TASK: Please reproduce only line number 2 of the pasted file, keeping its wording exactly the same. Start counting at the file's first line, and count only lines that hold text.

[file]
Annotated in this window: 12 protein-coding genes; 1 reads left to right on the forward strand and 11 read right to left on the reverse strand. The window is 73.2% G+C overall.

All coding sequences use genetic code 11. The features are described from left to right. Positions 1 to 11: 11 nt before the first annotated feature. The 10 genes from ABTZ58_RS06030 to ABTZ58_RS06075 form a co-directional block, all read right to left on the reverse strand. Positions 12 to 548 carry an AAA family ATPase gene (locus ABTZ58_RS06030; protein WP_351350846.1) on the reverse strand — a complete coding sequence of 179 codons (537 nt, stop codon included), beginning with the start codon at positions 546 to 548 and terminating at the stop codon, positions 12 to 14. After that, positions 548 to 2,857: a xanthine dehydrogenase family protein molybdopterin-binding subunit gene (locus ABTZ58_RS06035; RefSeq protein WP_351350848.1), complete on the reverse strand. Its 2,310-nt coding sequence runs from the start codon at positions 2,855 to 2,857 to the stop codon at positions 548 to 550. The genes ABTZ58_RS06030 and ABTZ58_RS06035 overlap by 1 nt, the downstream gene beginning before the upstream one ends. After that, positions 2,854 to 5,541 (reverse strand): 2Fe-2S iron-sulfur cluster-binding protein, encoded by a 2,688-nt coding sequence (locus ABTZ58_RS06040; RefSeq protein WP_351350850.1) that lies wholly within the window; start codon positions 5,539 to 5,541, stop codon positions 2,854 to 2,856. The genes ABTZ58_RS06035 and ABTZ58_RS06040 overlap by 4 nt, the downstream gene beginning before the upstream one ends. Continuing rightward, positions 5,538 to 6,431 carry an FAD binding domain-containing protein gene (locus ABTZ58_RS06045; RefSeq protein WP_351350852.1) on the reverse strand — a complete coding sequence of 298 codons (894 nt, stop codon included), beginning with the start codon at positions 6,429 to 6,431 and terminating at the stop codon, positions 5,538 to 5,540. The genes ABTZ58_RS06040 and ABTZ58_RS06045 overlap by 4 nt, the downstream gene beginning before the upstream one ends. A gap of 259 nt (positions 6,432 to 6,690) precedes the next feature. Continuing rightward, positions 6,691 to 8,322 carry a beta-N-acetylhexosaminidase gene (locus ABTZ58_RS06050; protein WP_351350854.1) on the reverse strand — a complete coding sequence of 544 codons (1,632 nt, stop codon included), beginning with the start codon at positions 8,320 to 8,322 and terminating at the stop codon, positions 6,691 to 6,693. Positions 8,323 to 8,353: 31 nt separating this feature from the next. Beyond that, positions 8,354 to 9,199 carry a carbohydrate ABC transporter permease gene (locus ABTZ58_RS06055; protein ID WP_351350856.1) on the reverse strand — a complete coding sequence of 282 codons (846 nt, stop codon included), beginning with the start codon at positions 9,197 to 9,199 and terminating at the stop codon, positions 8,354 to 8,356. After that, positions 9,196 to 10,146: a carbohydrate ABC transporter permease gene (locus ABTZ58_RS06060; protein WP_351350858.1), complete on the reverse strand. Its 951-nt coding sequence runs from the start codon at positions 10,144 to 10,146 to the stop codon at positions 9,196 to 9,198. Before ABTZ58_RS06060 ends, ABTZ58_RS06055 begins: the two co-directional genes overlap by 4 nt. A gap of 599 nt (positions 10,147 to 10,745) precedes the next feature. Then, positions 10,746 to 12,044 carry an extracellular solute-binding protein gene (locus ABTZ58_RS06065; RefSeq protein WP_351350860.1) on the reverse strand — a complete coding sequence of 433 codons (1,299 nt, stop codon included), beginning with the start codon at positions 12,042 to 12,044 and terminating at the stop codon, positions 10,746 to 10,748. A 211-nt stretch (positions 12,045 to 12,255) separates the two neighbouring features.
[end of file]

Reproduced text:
All coding sequences use genetic code 11. The features are described from left to right. Positions 1 to 11: 11 nt before the first annotated feature. The 10 genes from ABTZ58_RS06030 to ABTZ58_RS06075 form a co-directional block, all read right to left on the reverse strand. Positions 12 to 548 carry an AAA family ATPase gene (locus ABTZ58_RS06030; protein WP_351350846.1) on the reverse strand — a complete coding sequence of 179 codons (537 nt, stop codon included), beginning with the start codon at positions 546 to 548 and terminating at the stop codon, positions 12 to 14. After that, positions 548 to 2,857: a xanthine dehydrogenase family protein molybdopterin-binding subunit gene (locus ABTZ58_RS06035; RefSeq protein WP_351350848.1), complete on the reverse strand. Its 2,310-nt coding sequence runs from the start codon at positions 2,855 to 2,857 to the stop codon at positions 548 to 550. The genes ABTZ58_RS06030 and ABTZ58_RS06035 overlap by 1 nt, the downstream gene beginning before the upstream one ends. After that, positions 2,854 to 5,541 (reverse strand): 2Fe-2S iron-sulfur cluster-binding protein, encoded by a 2,688-nt coding sequence (locus ABTZ58_RS06040; RefSeq protein WP_351350850.1) that lies wholly within the window; start codon positions 5,539 to 5,541, stop codon positions 2,854 to 2,856. The genes ABTZ58_RS06035 and ABTZ58_RS06040 overlap by 4 nt, the downstream gene beginning before the upstream one ends. Continuing rightward, positions 5,538 to 6,431 carry an FAD binding domain-containing protein gene (locus ABTZ58_RS06045; RefSeq protein WP_351350852.1) on the reverse strand — a complete coding sequence of 298 codons (894 nt, stop codon included), beginning with the start codon at positions 6,429 to 6,431 and terminating at the stop codon, positions 5,538 to 5,540. The genes ABTZ58_RS06040 and ABTZ58_RS06045 overlap by 4 nt, the downstream gene beginning before the upstream one ends. A gap of 259 nt (positions 6,432 to 6,690) precedes the next feature. Continuing rightward, positions 6,691 to 8,322 carry a beta-N-acetylhexosaminidase gene (locus ABTZ58_RS06050; protein WP_351350854.1) on the reverse strand — a complete coding sequence of 544 codons (1,632 nt, stop codon included), beginning with the start codon at positions 8,320 to 8,322 and terminating at the stop codon, positions 6,691 to 6,693. Positions 8,323 to 8,353: 31 nt separating this feature from the next. Beyond that, positions 8,354 to 9,199 carry a carbohydrate ABC transporter permease gene (locus ABTZ58_RS06055; protein ID WP_351350856.1) on the reverse strand — a complete coding sequence of 282 codons (846 nt, stop codon included), beginning with the start codon at positions 9,197 to 9,199 and terminating at the stop codon, positions 8,354 to 8,356. After that, positions 9,196 to 10,146: a carbohydrate ABC transporter permease gene (locus ABTZ58_RS06060; protein WP_351350858.1), complete on the reverse strand. Its 951-nt coding sequence runs from the start codon at positions 10,144 to 10,146 to the stop codon at positions 9,196 to 9,198. Before ABTZ58_RS06060 ends, ABTZ58_RS06055 begins: the two co-directional genes overlap by 4 nt. A gap of 599 nt (positions 10,147 to 10,745) precedes the next feature. Then, positions 10,746 to 12,044 carry an extracellular solute-binding protein gene (locus ABTZ58_RS06065; RefSeq protein WP_351350860.1) on the reverse strand — a complete coding sequence of 433 codons (1,299 nt, stop codon included), beginning with the start codon at positions 12,042 to 12,044 and terminating at the stop codon, positions 10,746 to 10,748. A 211-nt stretch (positions 12,045 to 12,255) separates the two neighbouring features.